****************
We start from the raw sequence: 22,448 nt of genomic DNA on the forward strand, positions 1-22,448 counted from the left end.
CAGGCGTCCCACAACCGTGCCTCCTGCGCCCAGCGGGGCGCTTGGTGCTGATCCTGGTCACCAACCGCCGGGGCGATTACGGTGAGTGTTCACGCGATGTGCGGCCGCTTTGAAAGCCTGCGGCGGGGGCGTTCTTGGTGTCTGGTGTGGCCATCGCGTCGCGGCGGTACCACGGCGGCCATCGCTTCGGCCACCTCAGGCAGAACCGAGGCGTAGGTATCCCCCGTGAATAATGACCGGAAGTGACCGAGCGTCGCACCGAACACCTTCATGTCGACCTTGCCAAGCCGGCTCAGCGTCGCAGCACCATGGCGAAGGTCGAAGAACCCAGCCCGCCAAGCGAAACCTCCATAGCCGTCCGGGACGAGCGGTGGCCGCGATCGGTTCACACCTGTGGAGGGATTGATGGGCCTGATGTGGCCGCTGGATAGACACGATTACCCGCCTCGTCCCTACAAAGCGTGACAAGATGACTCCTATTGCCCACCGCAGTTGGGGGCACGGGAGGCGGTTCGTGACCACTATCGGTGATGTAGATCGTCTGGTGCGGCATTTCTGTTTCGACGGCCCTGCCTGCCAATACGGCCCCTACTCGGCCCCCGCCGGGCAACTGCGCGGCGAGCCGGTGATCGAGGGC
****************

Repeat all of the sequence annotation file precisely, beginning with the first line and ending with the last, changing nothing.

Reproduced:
We start from the raw sequence: 22,448 nt of genomic DNA on the forward strand, positions 1-22,448 counted from the left end.
CAGGCGTCCCACAACCGTGCCTCCTGCGCCCAGCGGGGCGCTTGGTGCTGATCCTGGTCACCAACCGCCGGGGCGATTACGGTGAGTGTTCACGCGATGTGCGGCCGCTTTGAAAGCCTGCGGCGGGGGCGTTCTTGGTGTCTGGTGTGGCCATCGCGTCGCGGCGGTACCACGGCGGCCATCGCTTCGGCCACCTCAGGCAGAACCGAGGCGTAGGTATCCCCCGTGAATAATGACCGGAAGTGACCGAGCGTCGCACCGAACACCTTCATGTCGACCTTGCCAAGCCGGCTCAGCGTCGCAGCACCATGGCGAAGGTCGAAGAACCCAGCCCGCCAAGCGAAACCTCCATAGCCGTCCGGGACGAGCGGTGGCCGCGATCGGTTCACACCTGTGGAGGGATTGATGGGCCTGATGTGGCCGCTGGATAGACACGATTACCCGCCTCGTCCCTACAAAGCGTGACAAGATGACTCCTATTGCCCACCGCAGTTGGGGGCACGGGAGGCGGTTCGTGACCACTATCGGTGATGTAGATCGTCTGGTGCGGCATTTCTGTTTCGACGGCCCTGCCTGCCAATACGGCCCCTACTCGGCCCCCGCCGGGCAACTGCGCGGCGAGCCGGTGATCGAGGGC